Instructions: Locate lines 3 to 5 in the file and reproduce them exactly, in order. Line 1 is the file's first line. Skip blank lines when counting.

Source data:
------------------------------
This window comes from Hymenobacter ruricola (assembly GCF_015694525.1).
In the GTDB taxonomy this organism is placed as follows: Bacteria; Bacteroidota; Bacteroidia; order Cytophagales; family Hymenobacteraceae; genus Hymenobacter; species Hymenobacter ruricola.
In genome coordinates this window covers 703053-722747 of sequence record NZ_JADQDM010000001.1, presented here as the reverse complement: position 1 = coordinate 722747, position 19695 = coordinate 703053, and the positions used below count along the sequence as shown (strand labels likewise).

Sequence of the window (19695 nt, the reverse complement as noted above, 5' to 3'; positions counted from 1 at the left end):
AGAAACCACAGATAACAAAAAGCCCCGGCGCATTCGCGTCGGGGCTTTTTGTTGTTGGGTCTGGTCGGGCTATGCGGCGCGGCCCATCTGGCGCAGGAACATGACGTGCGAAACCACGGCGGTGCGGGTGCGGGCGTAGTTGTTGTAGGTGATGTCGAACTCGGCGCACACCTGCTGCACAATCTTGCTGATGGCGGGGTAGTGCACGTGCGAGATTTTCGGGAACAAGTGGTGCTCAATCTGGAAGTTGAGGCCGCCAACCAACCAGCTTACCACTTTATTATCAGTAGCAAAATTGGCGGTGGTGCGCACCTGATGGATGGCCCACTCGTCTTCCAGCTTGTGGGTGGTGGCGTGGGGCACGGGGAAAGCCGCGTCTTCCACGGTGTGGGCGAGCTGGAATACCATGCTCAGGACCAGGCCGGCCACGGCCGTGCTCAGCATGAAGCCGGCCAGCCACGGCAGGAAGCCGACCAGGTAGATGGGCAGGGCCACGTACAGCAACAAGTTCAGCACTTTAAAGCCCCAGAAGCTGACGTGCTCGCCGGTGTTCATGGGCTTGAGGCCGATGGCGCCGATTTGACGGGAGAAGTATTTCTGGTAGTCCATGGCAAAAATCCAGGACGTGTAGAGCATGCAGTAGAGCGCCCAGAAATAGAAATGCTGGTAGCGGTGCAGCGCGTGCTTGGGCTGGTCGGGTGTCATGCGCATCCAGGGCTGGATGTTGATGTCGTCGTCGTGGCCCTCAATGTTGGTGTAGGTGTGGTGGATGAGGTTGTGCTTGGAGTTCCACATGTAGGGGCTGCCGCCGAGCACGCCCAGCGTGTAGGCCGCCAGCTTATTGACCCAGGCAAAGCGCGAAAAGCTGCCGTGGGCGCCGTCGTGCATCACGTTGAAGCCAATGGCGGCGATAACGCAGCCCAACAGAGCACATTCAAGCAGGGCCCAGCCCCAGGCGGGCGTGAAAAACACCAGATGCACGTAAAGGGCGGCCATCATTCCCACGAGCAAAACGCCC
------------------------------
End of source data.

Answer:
In genome coordinates this window covers 703053-722747 of sequence record NZ_JADQDM010000001.1, presented here as the reverse complement: position 1 = coordinate 722747, position 19695 = coordinate 703053, and the positions used below count along the sequence as shown (strand labels likewise).

Sequence of the window (19695 nt, the reverse complement as noted above, 5' to 3'; positions counted from 1 at the left end):
AGAAACCACAGATAACAAAAAGCCCCGGCGCATTCGCGTCGGGGCTTTTTGTTGTTGGGTCTGGTCGGGCTATGCGGCGCGGCCCATCTGGCGCAGGAACATGACGTGCGAAACCACGGCGGTGCGGGTGCGGGCGTAGTTGTTGTAGGTGATGTCGAACTCGGCGCACACCTGCTGCACAATCTTGCTGATGGCGGGGTAGTGCACGTGCGAGATTTTCGGGAACAAGTGGTGCTCAATCTGGAAGTTGAGGCCGCCAACCAACCAGCTTACCACTTTATTATCAGTAGCAAAATTGGCGGTGGTGCGCACCTGATGGATGGCCCACTCGTCTTCCAGCTTGTGGGTGGTGGCGTGGGGCACGGGGAAAGCCGCGTCTTCCACGGTGTGGGCGAGCTGGAATACCATGCTCAGGACCAGGCCGGCCACGGCCGTGCTCAGCATGAAGCCGGCCAGCCACGGCAGGAAGCCGACCAGGTAGATGGGCAGGGCCACGTACAGCAACAAGTTCAGCACTTTAAAGCCCCAGAAGCTGACGTGCTCGCCGGTGTTCATGGGCTTGAGGCCGATGGCGCCGATTTGACGGGAGAAGTATTTCTGGTAGTCCATGGCAAAAATCCAGGACGTGTAGAGCATGCAGTAGAGCGCCCAGAAATAGAAATGCTGGTAGCGGTGCAGCGCGTGCTTGGGCTGGTCGGGTGTCATGCGCATCCAGGGCTGGATGTTGATGTCGTCGTCGTGGCCCTCAATGTTGGTGTAGGTGTGGTGGATGAGGTTGTGCTTGGAGTTCCACATGTAGGGGCTGCCGCCGAGCACGCCCAGCGTGTAGGCCGCCAGCTTATTGACCCAGGCAAAGCGCGAAAAGCTGCCGTGGGCGCCGTCGTGCATCACGTTGAAGCCAATGGCGGCGATAACGCAGCCCAACAGAGCACATTCAAGCAGGGCCCAGCCCCAGGCGGGCGTGAAAAACACCAGATGCACGTAAAGGGCGGCCATCATTCCCACGAGCAAAACGCCC